I wrote a tale for my Danish blog about the puzzling tour of a tuxedo, a tale, which the great filmmaker Carl Th. Dreyer initiated. Danish Filminstitute was excited about it, and I gave them permission to have it translated into English for the official Carl Th. Dreyer site. You may also read the tale right here:
We do not know why Carl Th. Dreyer placed the order. We do know, however, that 1926 was the year of Dreyer’s international breakthrough as a director. He had shot the film Du skal Ære din Hustru (Master of the House) in 1925. In February 1926, the film was screened to an audience of cinema owners and film critics in Paris, who received it enthusiastically. In the spring of that year, Dreyer would travel to Paris again to sign a contract with the film company Société Générale des Films and settle in the city with his family. He would soon be engaged in making perhaps his best-known film, La Passion de Jeanne d’Arc, which would premiere in 1928.
While Dreyer was getting settled in Paris and preparing Jeanne d’Arc, our story begins. We don’t know how. Perhaps he met the Danish Ambassador in Paris, who told him of the renowned Danish tailor in the city. Perhaps Dreyer had heard of the tailor before leaving for France. Perhaps he recognised something of his own situation in the Danish couturier, who had arrived in Paris three years previously and made a name for himself.
Whatever the reason, Carl Th. Dreyer visited the exclusive Danish tailor – Monsieur Larsen – in his atelier on Rue de la Boetïe sometime in 1926, apparently in late summer. He ordered an expensive tuxedo, single-breasted and with a shawl collar, and of course with Lars Larsen’s signature detail: pleats at the waistband of the trousers. The suit was ready a couple of months later, on 28th October.
A new hole in the story appears. We have to fast-forward to 1964 before Dreyer’s tuxedo from Larsen’s atelier turns up again. Dreyer’s film Gertrudpremiered that year. It was to be his last film. Gertrud was photographed by Henning Bendtsen, Dreyer’s favourite cinematographer, with whom he had also worked on Ordet (The Word). Dreyer was grateful. He wanted to give Bendtsen a present in addition to his fee. The gift was to be Dreyer’s old tuxedo made by Larsen in Paris almost 40 years previously.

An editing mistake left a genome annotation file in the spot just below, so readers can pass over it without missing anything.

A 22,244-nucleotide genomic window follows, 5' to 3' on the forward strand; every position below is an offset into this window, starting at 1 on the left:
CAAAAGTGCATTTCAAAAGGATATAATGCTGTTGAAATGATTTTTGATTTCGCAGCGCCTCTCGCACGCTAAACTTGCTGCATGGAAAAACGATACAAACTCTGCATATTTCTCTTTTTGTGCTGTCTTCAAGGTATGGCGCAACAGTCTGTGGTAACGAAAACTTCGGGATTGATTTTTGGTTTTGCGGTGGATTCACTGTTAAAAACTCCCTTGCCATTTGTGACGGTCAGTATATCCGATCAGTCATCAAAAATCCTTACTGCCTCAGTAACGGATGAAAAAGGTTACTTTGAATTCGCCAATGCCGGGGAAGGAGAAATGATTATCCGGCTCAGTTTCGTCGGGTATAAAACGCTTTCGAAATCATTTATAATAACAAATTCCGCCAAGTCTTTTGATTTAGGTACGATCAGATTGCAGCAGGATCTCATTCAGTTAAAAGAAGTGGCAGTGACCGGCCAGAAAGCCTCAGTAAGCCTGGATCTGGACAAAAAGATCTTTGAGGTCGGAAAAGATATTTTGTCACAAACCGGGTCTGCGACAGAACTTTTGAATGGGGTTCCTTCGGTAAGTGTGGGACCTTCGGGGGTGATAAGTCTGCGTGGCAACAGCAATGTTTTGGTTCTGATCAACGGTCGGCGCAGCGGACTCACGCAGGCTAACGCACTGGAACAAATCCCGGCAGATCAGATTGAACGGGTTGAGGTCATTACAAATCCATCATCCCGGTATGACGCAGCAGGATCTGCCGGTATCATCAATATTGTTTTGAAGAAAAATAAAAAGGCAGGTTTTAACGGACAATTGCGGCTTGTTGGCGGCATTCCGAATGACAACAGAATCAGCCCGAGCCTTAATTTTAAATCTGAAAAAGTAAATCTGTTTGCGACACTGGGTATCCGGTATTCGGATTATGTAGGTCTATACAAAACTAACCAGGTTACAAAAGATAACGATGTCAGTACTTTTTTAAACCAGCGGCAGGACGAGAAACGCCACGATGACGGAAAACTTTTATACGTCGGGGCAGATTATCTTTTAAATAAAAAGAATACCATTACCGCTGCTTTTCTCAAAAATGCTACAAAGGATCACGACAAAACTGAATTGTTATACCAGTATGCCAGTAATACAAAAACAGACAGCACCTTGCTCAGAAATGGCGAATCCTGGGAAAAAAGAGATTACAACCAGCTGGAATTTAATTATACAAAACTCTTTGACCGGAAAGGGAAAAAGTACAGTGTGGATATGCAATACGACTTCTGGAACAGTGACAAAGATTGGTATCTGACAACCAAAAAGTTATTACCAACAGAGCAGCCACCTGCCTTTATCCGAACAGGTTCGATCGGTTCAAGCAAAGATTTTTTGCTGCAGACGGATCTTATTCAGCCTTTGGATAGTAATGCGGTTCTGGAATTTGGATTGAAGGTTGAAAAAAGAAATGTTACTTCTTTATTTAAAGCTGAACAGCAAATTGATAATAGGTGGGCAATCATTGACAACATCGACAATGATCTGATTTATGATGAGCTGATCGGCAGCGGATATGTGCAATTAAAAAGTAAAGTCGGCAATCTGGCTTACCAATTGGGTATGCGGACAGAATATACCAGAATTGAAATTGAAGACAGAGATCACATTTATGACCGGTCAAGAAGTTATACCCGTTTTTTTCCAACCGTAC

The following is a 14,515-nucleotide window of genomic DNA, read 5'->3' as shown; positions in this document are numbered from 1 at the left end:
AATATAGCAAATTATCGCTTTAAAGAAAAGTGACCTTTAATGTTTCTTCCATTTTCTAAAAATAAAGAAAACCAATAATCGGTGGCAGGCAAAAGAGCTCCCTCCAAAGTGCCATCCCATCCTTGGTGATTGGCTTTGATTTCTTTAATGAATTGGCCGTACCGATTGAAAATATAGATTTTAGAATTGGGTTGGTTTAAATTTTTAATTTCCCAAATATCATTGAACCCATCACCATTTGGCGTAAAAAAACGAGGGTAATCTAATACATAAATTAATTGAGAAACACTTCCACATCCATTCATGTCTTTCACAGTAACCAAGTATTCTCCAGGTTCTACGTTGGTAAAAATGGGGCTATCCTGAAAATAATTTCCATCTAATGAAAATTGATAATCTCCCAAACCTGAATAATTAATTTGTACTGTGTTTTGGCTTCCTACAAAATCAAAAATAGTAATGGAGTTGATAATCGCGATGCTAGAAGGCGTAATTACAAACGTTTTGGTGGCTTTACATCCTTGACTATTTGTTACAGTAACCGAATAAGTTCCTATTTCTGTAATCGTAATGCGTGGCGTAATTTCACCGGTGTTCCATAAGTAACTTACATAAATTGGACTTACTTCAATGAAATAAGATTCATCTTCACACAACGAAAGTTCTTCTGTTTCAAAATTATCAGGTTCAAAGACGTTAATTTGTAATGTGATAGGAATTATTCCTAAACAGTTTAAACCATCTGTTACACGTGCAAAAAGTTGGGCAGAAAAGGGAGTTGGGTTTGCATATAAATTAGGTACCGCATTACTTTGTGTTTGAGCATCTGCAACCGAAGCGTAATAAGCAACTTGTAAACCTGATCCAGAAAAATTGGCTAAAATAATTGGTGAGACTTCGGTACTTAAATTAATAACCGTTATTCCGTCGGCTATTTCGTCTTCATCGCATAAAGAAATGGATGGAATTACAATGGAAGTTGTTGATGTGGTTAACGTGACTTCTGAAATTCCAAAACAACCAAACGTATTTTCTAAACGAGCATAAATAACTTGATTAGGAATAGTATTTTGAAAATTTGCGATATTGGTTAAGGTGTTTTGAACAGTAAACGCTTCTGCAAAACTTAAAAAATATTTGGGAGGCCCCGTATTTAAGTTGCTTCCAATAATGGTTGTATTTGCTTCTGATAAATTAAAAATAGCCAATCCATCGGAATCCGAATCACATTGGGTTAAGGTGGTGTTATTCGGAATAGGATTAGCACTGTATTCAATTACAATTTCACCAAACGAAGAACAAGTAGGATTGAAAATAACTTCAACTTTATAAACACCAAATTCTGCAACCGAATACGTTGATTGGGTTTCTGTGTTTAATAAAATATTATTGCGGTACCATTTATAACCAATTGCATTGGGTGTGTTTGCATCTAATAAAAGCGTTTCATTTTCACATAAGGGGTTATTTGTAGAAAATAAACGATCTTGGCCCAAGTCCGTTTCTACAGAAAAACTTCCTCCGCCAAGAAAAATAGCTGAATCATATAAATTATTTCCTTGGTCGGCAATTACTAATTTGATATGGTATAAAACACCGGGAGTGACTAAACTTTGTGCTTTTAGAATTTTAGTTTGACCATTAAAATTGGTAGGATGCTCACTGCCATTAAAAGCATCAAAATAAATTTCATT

We do not know the precise reason for this gift. We can, however, speculate that Dreyer must have been very fond of the tuxedo, because he had kept it for such a long time, and because he saw it as a suitably fine token of his thanks. The tuxedo must have had particular symbolic worth for Dreyer. He had, after all, had it made bespoke the same year he arrived in Paris and consolidated his reputation as a great film director. And he had ordered it from the Danish couturier in Paris, Larsen.
In his old age, Henning Bendtsen himself spoke of the moment when Dreyer offered him the suit: ‘During the shoot, I drove Dreyer back and forth to his home on Dalgas Boulevard, and one day he said to me: “Mr. Bendtsen, we have worked so well together that I should like to give you a gift. I have a tuxedo which I had made by a tailor in Paris in 1926. It no longer fits me, but I am sure that it will suit you, and I will gladly pay for alterations.”’
Carl Th. Dreyer died in March 1968.
Henning Bendtsen continued to work as a cinematographer until 1991. The same year, he passed the tuxedo on to a man who worshipped Carl Th. Dreyer: Lars von Trier.
Bendtsen and von Trier met for the first time when von Trier was a student at the Danish Film School, and Bendtsen visited to give a talk about Dreyer. A few years later, they worked together, first in 1987 on the film Epidemic, and then on Europa from 1991.
Bendtsen explained in 2005 how he passed on the tuxedo to von Trier: ‘So I got Dreyer’s tuxedo, and I wore it on maybe four or five occasions until I couldn’t fit into it any more. So when we had finished shooting Europa, I invited Lars von Trier to dinner out here [at Bentsen’s home] and let him try on the old tuxedo. It fitted him perfectly – and he wore it to the premiere of Europa.’
Since then, we have all seen the tuxedo several times. We just didn’t know it. Or rather, we didn’t know that it was Dreyer’s tuxedo – nor that it was made by the great couturier Larsen in Paris.
We probably all remember the introduction to the television series Riget (The Kingdom): Lars von Trier stands there in a tuxedo making the ‘sign of the horns’, and declares that we must accept the good along with the bad.
That’s the very same tuxedo he is wearing – indecorously paired with a crumpled white button-down collar shirt, and too big for Lars von Trier’s slim frame. But it is indeed Dreyer’s tuxedo.
In time, Lars von Trier filled out, and eventually he grew out of the tuxedo. An old promise had to be kept.